James van Riemsdyk has played for two teams in his 10-year NHL career – the Philadelphia Flyers and Toronto Maple Leafs.
The Flyers drafted van Riemsdyk second overall in the 2007 NHL Entry Draft, and then traded him to Toronto in 2012 for defenceman Luke Schenn, only to re-sign him to a five-year, $35- million contract as an unrestricted free agent last summer.
On Saturday, van Riemsdyk will make his return to Toronto with the Flyers to face the team he played the past six seasons with. It was a game van Riemsdyk wasn’t even sure he’d be suiting up for, after a lower-body injury suffered in Philadelphia’s second contest sidelined him for six weeks. But he’s ready to go now, and checked in with TSN.ca on Thursday to reflect on Toronto’s decision not to pursue a contract extension, his favourite memories as a Leaf and what life is like the second time around in Philadelphia.
TSN: Let’s start back in the summer. How quickly did you know Toronto wasn’t going to offer you a new deal?
JVR: “Well, looking back through last season, the longer it went on and there was not much dialogue, you start to realize it’s probably your last year somewhere. A lot of the guys in my situation [like Tyler Bozak and Leo Komarov] did a good job of compartmentalizing that and not letting that affect us on a day-to-day basis. We had a great group of guys who loved being together at the rink and that made it a lot less of a worry in a big year like that and made that process a lot easier.
“Then, to be honest, it was helpful that the Leafs, about a week or so before free agency, made it pretty clear to my agent that they were going to go in a different direction. I think that helped me mentally be able to have a clear head to make another decision. If you’re weighing all these different factors [after] you invest so much in a place for so long and have those ties, and the decision comes down to the wire, you can get pulled in different directions. So it was nice they were upfront and it allowed me to make a little bit of peace with their decision and then be able to move on and put all my thought into what the next place would be and what a good fit would be. Philadelphia checked off a lot of those boxes with the core that was there and the organization and the city.”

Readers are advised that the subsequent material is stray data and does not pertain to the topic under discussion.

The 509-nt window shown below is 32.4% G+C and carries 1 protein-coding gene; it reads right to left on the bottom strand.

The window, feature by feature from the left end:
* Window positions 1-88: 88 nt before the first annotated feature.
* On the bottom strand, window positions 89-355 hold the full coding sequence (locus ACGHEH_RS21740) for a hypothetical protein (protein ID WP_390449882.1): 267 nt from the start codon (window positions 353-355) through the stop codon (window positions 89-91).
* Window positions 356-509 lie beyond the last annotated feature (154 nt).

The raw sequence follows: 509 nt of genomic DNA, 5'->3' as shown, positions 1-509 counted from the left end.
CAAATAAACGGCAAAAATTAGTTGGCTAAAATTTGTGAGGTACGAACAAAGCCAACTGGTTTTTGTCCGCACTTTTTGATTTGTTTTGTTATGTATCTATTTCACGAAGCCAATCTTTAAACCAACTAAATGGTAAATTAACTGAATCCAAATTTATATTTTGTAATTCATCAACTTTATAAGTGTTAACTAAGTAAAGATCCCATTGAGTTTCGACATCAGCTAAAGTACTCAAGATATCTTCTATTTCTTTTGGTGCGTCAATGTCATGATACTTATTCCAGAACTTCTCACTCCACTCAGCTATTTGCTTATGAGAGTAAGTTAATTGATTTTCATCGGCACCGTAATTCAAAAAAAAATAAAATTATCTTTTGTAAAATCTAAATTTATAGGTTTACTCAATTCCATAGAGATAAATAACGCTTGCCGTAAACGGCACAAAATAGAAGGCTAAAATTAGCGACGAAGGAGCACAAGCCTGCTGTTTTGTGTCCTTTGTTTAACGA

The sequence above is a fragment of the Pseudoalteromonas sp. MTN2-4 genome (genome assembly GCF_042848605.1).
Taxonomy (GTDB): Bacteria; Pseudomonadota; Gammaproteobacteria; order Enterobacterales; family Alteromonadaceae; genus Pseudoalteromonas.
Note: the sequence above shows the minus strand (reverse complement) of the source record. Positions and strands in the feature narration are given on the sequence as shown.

TSN: Did you take it personally that Toronto didn’t want to re-sign you?
JVR: “I think I did a good job of playing to a high level when I was in Toronto [van Riemsdyk amassed 294 points in 413 games for the Leafs]. It’s cliché, but you just control the things you can control, and that’s being an effective, successful player. I had been traded before, and sometimes, especially in a salary cap world, the business side of things comes into play and it’s like a puzzle trying to put all these things together. There’s only so much to go around. Especially when there are three younger guys [Auston Matthews, Mitch Marner and William Nylander] in Toronto coming up for contracts. There was going to have to be some room left. So you can appreciate how difficult the job is for management. They’re making decisions they think are best and I didn’t necessarily take it personally that they went another route.”
TSN: You were a linemate of Marner’s and have been a close friend from the start of his career. How did that relationship influence the end of your time in Toronto?
JVR: “Just thinking back on it, I see [the six years] in three different stages: the first stage of when I got there and we made the playoffs [in 2012-13], and then we had that retooling for a few years, and then we got injected with so much youth in my last couple seasons, where it was awesome and exciting to be playing with guys of that calibre.
“For someone like Mitch, I think he was thrilling for me and Bozak to play with. The hockey stuff speaks for itself, but ultimately he’s a great kid and a great person and a great friend. You’re so happy to see guys like that have success. He’s so passionate about the game and loves the game, so he keeps getting better and better. When you have a combination like that, the sky is the limit for him. When I came into the league, I remember being a sponge at that age, and you’re watching all these different things around you and Mitch falls into that category of wanting to soak it all in. The more and more comfortable he got, the better he played.”
TSN: What will it be like for you to line up across from so many old friends and teammates on Saturday?